Opinion: Why Obama Suddenly Took on 'Don't Ask'
To be sure, some small efforts were made by the administration months ago toward repeal.
In October, the White House approached Sen. Joseph Lieberman, an independent congressman well-regarded in the military who has long opposed DADT, about developing a means to lift the ban.
The same month, Kevin Nix, a spokesman for the Servicemembers Legal Defense Network -- a group that advocates for gay members of the armed forces -- welcomed the appointment of retired Marine Gen. Clifford Stanley as undersecretary of defense for personnel and readiness as a sign of the administration's seriousness of purpose to move forward.
Yet, despite these and other rumblings, there was no evidence that the White House had a strategy (or timetable) to effect repeal. Indeed, just days before the State of the Union address, it seems Sen. Carl Levin, D-Mich., chairman of the Armed Services Committee, was caught off guard when the White House asked him to delay plans to hold Senate hearings to examine DADT as the president would be referencing the matter in his address.
And the White House delivered. In that address, Obama said, "This year, I will work with Congress and our military to finally repeal the law that denies gay Americans the right to serve the country they love because of who they are."
Before a week had passed, the administration dispatched its two top defense officials, Defense Secretary Robert Gates and Adm. Mike Mullen, the chairman of the Joint Chiefs of Staff, to Capitol Hill to outline their plans to repeal the ban.
So, what exactly got the White House wheels in motion on DADT?
It certainly wasn't the Human Rights Campaign, which has been playing a game of make-nice with Democrats in Congress and the Obama administration. Its leader, Joe Solmonese, ever quick to criticize Republicans when they fall short on gay issues, has been tepid in his criticism of the president when Obama failed to keep campaign promises to the gay community. No wonder ABC News' Rick Klein, in his October list of the "10 Least Powerful People in DC," pegged "Gay-rights advocates" at No. 7, citing in particular Obama's failure to repeal DADT despite repeated promises to do so.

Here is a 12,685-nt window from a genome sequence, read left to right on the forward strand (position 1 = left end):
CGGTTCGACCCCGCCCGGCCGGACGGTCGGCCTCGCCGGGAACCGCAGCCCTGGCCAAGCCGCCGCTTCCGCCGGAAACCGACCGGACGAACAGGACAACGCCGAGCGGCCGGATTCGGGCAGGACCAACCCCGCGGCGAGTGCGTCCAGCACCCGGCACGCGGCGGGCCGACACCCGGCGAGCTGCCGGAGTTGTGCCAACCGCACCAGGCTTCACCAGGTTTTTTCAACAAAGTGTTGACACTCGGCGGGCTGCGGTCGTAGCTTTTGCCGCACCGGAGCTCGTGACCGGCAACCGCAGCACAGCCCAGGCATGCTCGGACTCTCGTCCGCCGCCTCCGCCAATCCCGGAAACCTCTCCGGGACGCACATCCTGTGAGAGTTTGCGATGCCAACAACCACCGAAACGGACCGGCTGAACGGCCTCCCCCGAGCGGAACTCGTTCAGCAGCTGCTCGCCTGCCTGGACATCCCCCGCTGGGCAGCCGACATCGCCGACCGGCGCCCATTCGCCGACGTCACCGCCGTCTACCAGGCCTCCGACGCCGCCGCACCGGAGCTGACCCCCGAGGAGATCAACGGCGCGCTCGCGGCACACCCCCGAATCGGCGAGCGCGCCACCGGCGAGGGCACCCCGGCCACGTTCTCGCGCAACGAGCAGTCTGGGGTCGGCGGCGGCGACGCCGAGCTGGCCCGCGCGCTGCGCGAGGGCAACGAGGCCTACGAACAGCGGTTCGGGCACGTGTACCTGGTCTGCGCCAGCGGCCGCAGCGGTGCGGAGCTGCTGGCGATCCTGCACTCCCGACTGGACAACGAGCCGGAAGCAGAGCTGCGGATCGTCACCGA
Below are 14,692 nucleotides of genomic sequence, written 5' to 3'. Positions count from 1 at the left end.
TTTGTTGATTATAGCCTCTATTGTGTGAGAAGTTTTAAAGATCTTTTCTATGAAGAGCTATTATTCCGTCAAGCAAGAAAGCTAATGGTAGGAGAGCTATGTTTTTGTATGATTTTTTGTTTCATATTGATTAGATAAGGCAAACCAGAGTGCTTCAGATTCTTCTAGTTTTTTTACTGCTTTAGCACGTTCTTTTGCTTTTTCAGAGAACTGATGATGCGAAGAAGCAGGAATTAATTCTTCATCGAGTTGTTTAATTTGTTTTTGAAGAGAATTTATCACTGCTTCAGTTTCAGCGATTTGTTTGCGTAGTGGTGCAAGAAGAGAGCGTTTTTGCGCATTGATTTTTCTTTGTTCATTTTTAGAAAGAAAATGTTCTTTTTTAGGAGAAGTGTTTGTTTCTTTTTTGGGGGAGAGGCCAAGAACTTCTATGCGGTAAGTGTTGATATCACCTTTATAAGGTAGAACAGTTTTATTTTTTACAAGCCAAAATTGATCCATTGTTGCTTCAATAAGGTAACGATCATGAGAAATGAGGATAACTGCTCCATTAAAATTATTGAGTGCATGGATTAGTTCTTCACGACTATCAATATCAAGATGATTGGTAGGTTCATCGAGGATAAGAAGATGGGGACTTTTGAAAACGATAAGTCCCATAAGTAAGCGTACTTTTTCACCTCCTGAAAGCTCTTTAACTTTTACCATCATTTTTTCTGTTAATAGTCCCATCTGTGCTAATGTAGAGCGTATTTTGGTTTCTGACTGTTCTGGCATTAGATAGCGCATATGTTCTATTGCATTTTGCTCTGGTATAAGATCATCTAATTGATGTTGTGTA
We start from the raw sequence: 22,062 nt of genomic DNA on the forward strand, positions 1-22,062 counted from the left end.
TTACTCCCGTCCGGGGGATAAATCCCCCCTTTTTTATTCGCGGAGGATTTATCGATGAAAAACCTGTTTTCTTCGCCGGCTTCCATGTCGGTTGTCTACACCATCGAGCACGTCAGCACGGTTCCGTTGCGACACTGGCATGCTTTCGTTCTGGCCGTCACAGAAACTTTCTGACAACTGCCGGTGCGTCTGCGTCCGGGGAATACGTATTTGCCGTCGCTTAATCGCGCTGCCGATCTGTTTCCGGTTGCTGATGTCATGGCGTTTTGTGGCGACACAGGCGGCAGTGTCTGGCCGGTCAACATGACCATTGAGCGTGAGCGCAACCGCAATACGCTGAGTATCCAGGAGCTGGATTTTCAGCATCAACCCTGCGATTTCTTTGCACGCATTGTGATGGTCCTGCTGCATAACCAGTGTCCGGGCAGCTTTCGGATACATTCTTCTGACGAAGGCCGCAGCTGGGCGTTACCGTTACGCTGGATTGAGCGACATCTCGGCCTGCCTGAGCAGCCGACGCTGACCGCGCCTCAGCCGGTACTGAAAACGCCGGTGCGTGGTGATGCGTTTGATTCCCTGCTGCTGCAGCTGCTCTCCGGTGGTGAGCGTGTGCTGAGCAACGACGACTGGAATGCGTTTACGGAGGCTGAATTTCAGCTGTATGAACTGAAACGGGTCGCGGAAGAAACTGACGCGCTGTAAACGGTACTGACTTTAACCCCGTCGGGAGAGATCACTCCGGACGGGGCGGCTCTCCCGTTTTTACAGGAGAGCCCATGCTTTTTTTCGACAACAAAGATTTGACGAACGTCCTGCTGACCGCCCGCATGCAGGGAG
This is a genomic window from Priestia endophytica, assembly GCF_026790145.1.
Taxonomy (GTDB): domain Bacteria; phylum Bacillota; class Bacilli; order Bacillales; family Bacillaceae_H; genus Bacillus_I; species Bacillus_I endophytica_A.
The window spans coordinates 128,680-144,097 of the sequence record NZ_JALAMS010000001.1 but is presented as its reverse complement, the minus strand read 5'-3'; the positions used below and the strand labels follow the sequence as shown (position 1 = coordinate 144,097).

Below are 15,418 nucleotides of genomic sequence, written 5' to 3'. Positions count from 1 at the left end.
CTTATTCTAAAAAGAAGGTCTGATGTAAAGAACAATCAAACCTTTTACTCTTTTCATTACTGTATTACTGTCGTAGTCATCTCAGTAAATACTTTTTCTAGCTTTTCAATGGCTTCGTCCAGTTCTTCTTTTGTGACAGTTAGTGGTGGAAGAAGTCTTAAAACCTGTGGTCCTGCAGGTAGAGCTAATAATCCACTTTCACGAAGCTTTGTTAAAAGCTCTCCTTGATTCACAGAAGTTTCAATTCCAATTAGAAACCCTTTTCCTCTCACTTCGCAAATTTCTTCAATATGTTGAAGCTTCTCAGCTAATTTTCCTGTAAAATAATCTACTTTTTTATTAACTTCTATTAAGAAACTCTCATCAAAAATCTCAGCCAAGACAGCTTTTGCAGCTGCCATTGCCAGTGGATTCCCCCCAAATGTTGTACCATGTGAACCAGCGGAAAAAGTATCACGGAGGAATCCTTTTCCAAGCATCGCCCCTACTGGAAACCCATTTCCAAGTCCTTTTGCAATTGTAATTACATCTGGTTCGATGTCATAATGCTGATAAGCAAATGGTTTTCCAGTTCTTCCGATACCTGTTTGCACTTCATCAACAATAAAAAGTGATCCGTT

If the HRC's strategy had been effective, the administration would have long ago begun the process of repealing DADT.
It may instead have been an effort by a coterie of liberal bloggers and activists calling "for a temporary moratorium on DNC donations" who made the administration realize there was a price for its inaction.
The fledgling movement, which adopted the motto "Don't Ask, Don't Give" and has attracted the likes of legendary gay rights activist David Mixner, aimed at discouraging donations to the party until the passage of the Employment Non-Discrimination Act and the repeal of both "don't ask, don't tell" and the Defense of Marriage Act.
Mostly left-of-center bloggers at such sites as Pam's House Blend, Queerty and AmericaBlogGay pressed their readers to boycott the Democratic Party.
Their actions generated a lot of heat in the community, culminating in a cover story in the Advocate, a monthly gay newsmagazine. And threatened with this loss of revenue from some of their most reliable (and affluent) supporters, the Obama administration surely realized it needed to act quickly on one of those issues, lest it lose a significant chunk of its financial support and alienate some of the party's most enthusiastic backers.
So, this gay conservative blogger's hat is off to his fellows on the other side of the political aisle. Unlike the heads of the establishment gay organizations, they didn't kowtow to the leaders of the political party they prefer and refused to accept their promises of action on some undefined date in the future.
They told the administration there would be consequences for its failure to act. And it acted.
B. Daniel Blatt founded the Log Cabin Republican Club of Northern Virginia and blogs at GayPatriot.net.
His previous op-ed for AOL News was: "A New Approach Needed to Advance Gay Rights."